Wednesday, January 20, 2010

Q&A with poet Caroline Maun

For this week’s author Q&A, I am pleased to present poet Caroline Maun. She is the editor of The Collected Poems of Evelyn Scott, author of a collection of poetry titled The Sleeping and a poetry chapbook titled Cures and Poisons. She is also a songwriter with the pop band Black Hat, which released its first album, Phases of the Sun, in 2009.

Caroline will be part of a great poetry event TONIGHT at The Scarab Club in Detroit MI. Also reading is Mariela Griffor and Dan Padilla. The Scarab Club is located at 217 East Farnsworth, Detroit, and the reading takes place from 7-10pm.

Please join me in welcoming Caroline Maun…

Hi Caroline. Can you tell us a little about your latest release, Cures and Poisons?
Hi Lori. Thank you for giving me the opportunity to discuss some of what I do poetically. Cures and Poisons is a chapbook published in 2009 with Pudding House Press. It is a work about the ways we trip and fall--physically, spiritually, romantically. It documents, in its way, some of the most important relationships and experiences in my life, although I would extend the disclaimer I used in my first book of poems, The Sleeping: "This is a work of the imagination." For me, as for many poets, life provides the raw material that we then draw a frame around, poem by poem. Any event or person that we concentrate on poetically is distorted to some degree if only because we have to say, through the form of the poem, that an aesthetic experience begins here and ends there. This beginning--saying what is or isn't a poem--then is compounded with all of the particular choices of language we use to sculpt the raw material into a meaningful piece of work--something that hopefully stands on its own and exists independently in others' imaginations. Poems in this chapbook address parents, childhood experiences, a rape I survived as a teenager, a love relationship, moving to Detroit, and the centrality in my experience of mood.

What inspired the title?
The title poem, "Cures and Poisons" was inspired by an offhand remark by a friend. I write songs for a local pop band called Black Hat, and when we were in the studio our producer and friend Jef Reynolds said "Why don't you write a song about what is wrong with the world." Tall order, but inspiring. I meditated on that, and my answer for that moment turned into the poem "Cures and Poisons." The poem was later set to music by band member Frankie the K (Frank Koscielski) and we have performed it around the area for a while. The poem stands on its own on the page, though, and describes something of the neo-Depression/post-bubble world that we now inhabit. It is about a fallen Eden where "the garden is a dune," "because we could we did" and "cures turn to poisons soon." Each stanza explores some way in which our perspectives have been distorted, we sought an easy answer that backfired, or what we thought was important evaporated like a mirage. I chose this as the title for the volume because many of the poems are about that type of personal epiphany--where you find yourself empty-handed. The volume ends with a poem that turned into a blues lyric in Black Hat's album Phases of the Sun which also came out in 2009. "The Road" is about not taking the shortcut, realizing that the road is right there ahead, and keeping a steady head when "the wind starts to blow." It was inspired by the Cormac McCarthy novel of the same title.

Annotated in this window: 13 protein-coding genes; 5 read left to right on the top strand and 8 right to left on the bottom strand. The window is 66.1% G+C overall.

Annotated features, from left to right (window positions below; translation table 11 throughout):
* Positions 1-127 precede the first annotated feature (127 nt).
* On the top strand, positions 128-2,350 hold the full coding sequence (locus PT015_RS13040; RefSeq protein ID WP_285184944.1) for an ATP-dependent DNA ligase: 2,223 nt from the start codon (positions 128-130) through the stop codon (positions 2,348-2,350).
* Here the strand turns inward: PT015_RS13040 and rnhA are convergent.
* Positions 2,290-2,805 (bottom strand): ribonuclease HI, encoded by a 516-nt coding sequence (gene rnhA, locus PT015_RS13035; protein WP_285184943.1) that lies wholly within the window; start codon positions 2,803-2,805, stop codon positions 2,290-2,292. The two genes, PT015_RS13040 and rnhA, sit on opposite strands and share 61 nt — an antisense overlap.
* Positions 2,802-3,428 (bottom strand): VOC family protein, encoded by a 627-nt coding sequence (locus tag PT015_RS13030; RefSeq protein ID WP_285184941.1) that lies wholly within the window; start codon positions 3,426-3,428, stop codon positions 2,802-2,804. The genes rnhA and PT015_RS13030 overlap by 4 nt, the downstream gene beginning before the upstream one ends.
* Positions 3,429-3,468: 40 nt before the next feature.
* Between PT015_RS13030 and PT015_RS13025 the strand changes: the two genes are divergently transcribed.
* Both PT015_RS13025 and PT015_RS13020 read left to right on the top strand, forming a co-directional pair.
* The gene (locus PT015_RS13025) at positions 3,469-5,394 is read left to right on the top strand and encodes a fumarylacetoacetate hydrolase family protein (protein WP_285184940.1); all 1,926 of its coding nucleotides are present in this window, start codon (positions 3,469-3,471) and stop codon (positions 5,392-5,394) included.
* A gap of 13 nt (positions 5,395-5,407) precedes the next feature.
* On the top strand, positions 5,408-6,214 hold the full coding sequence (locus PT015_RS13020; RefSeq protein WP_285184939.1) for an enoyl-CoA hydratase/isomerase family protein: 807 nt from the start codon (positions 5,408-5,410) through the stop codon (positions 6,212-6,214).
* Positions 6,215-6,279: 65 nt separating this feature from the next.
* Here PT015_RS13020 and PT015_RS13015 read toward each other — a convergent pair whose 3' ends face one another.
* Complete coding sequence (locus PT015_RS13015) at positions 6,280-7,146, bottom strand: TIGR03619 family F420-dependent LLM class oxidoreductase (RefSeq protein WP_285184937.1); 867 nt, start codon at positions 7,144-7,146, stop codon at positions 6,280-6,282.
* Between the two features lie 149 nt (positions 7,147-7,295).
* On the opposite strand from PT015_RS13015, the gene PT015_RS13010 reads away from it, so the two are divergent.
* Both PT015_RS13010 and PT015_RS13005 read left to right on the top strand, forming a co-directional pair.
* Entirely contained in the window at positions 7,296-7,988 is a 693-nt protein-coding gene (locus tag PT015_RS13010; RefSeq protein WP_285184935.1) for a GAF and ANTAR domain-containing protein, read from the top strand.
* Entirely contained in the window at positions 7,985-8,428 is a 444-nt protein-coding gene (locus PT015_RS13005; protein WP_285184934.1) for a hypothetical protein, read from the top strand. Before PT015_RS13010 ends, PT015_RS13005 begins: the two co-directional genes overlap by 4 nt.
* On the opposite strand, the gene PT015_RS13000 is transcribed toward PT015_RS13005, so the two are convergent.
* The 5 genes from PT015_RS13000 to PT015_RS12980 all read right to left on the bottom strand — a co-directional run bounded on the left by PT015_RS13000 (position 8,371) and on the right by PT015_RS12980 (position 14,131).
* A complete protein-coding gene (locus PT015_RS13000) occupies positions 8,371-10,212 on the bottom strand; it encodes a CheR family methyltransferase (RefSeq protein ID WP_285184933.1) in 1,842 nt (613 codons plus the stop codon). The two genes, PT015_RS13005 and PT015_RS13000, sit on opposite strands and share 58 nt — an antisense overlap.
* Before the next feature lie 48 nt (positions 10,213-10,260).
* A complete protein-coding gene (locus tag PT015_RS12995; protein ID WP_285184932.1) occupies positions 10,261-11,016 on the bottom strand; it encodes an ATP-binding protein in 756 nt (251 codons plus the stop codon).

Would you like to share one of the shorter poems with the readers today?
Sure! The following short, short, short poem (the shortest in the chapbook) is written as if it were an epitaph to the work. It plays the role of a pause for deep breath and a somewhat nervous laugh between stages of the process--often quite a bit darker-- that the work represents. In a peculiar way, all the main themes of the volume are here reduced to an attar. Hopefully, it will give your readers a chuckle as they see the familiar origin story retold in the spirit of a New Yorker cartoon: